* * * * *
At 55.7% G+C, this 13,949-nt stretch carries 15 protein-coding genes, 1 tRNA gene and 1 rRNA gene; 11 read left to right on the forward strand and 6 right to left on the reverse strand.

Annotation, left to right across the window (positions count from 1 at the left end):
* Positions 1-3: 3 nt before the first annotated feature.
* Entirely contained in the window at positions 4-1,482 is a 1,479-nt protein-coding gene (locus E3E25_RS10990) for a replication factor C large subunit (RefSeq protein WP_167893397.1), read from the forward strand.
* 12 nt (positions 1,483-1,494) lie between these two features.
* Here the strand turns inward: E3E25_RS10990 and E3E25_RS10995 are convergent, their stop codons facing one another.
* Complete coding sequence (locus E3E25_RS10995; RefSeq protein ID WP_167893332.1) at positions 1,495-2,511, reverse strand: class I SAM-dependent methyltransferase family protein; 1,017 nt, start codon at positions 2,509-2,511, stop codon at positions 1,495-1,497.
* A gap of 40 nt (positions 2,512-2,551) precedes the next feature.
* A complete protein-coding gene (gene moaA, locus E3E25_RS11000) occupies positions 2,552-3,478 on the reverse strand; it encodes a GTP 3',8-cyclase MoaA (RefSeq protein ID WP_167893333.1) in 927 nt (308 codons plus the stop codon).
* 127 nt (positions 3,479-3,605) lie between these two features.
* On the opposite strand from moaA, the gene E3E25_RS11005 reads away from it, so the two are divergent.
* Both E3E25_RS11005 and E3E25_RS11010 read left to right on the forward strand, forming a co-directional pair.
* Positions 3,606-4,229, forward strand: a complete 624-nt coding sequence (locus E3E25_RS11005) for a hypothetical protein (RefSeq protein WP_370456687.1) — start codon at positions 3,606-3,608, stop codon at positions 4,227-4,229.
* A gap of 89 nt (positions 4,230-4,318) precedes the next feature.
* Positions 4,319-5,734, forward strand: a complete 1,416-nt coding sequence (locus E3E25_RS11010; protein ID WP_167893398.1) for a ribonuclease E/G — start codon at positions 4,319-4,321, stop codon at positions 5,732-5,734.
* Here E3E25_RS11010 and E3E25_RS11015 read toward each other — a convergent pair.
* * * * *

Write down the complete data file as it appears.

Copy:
At 55.7% G+C, this 13,949-nt stretch carries 15 protein-coding genes, 1 tRNA gene and 1 rRNA gene; 11 read left to right on the forward strand and 6 right to left on the reverse strand.

Annotation, left to right across the window (positions count from 1 at the left end):
* Positions 1-3: 3 nt before the first annotated feature.
* Entirely contained in the window at positions 4-1,482 is a 1,479-nt protein-coding gene (locus E3E25_RS10990) for a replication factor C large subunit (RefSeq protein WP_167893397.1), read from the forward strand.
* 12 nt (positions 1,483-1,494) lie between these two features.
* Here the strand turns inward: E3E25_RS10990 and E3E25_RS10995 are convergent, their stop codons facing one another.
* Complete coding sequence (locus E3E25_RS10995; RefSeq protein ID WP_167893332.1) at positions 1,495-2,511, reverse strand: class I SAM-dependent methyltransferase family protein; 1,017 nt, start codon at positions 2,509-2,511, stop codon at positions 1,495-1,497.
* A gap of 40 nt (positions 2,512-2,551) precedes the next feature.
* A complete protein-coding gene (gene moaA, locus E3E25_RS11000) occupies positions 2,552-3,478 on the reverse strand; it encodes a GTP 3',8-cyclase MoaA (RefSeq protein ID WP_167893333.1) in 927 nt (308 codons plus the stop codon).
* 127 nt (positions 3,479-3,605) lie between these two features.
* On the opposite strand from moaA, the gene E3E25_RS11005 reads away from it, so the two are divergent.
* Both E3E25_RS11005 and E3E25_RS11010 read left to right on the forward strand, forming a co-directional pair.
* Positions 3,606-4,229, forward strand: a complete 624-nt coding sequence (locus E3E25_RS11005) for a hypothetical protein (RefSeq protein WP_370456687.1) — start codon at positions 3,606-3,608, stop codon at positions 4,227-4,229.
* A gap of 89 nt (positions 4,230-4,318) precedes the next feature.
* Positions 4,319-5,734, forward strand: a complete 1,416-nt coding sequence (locus E3E25_RS11010; protein ID WP_167893398.1) for a ribonuclease E/G — start codon at positions 4,319-4,321, stop codon at positions 5,732-5,734.
* Here E3E25_RS11010 and E3E25_RS11015 read toward each other — a convergent pair.